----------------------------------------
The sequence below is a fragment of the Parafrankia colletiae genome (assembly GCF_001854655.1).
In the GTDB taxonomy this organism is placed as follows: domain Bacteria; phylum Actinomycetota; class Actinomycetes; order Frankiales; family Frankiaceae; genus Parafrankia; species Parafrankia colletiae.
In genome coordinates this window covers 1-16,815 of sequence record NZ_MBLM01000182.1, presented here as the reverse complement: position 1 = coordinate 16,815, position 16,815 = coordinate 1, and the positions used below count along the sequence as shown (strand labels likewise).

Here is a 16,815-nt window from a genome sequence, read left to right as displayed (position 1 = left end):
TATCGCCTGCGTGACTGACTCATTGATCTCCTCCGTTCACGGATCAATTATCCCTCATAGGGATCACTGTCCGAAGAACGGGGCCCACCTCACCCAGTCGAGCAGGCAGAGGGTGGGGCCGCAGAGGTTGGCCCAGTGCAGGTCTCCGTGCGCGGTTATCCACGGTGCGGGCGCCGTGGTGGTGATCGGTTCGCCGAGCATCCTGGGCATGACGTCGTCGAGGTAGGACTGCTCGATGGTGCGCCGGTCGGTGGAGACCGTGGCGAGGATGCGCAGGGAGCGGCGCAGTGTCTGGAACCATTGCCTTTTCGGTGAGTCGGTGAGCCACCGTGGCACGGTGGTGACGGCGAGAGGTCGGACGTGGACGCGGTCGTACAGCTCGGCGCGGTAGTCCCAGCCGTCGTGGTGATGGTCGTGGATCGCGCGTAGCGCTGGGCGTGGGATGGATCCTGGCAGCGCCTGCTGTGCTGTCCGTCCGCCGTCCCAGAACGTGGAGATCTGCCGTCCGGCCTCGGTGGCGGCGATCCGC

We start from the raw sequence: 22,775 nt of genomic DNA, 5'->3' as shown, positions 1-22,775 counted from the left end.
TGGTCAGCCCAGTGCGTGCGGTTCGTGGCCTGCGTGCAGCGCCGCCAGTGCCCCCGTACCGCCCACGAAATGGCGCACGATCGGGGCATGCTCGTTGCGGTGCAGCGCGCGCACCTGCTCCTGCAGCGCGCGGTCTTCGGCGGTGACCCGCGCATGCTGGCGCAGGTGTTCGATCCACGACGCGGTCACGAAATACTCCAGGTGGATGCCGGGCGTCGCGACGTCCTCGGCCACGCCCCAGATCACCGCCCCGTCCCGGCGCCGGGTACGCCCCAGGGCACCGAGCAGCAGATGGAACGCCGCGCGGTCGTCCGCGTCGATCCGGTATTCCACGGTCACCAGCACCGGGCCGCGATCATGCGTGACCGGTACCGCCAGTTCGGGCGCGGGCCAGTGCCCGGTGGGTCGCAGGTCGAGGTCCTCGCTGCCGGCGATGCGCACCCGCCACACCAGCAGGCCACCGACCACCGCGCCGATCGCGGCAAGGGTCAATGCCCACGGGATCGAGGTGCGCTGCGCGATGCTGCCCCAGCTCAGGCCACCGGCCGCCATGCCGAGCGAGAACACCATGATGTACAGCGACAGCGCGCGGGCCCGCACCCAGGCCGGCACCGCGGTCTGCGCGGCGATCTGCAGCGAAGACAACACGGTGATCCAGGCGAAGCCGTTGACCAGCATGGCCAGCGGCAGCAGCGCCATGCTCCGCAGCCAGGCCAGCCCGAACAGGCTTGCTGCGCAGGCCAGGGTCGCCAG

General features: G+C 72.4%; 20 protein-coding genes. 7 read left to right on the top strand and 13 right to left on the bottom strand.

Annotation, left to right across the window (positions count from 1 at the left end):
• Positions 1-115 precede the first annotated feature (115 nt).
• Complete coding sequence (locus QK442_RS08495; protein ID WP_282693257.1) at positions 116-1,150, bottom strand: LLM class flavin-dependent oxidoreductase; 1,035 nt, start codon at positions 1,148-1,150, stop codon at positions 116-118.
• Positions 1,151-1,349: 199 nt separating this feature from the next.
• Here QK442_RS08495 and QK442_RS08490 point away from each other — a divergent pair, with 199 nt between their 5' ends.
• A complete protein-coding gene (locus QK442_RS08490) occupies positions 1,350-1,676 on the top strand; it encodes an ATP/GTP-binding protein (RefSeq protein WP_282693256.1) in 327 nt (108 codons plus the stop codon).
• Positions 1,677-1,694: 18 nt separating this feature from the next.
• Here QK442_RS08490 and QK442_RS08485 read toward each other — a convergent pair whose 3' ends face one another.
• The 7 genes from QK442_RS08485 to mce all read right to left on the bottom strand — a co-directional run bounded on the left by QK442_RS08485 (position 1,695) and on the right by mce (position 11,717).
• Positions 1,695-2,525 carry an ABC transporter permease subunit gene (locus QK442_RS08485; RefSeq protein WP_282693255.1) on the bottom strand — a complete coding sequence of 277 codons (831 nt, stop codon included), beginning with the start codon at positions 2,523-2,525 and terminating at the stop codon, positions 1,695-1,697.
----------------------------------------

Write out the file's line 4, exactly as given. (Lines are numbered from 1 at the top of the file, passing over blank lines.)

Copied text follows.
Here is a 16,815-nt window from a genome sequence, read left to right as displayed (position 1 = left end):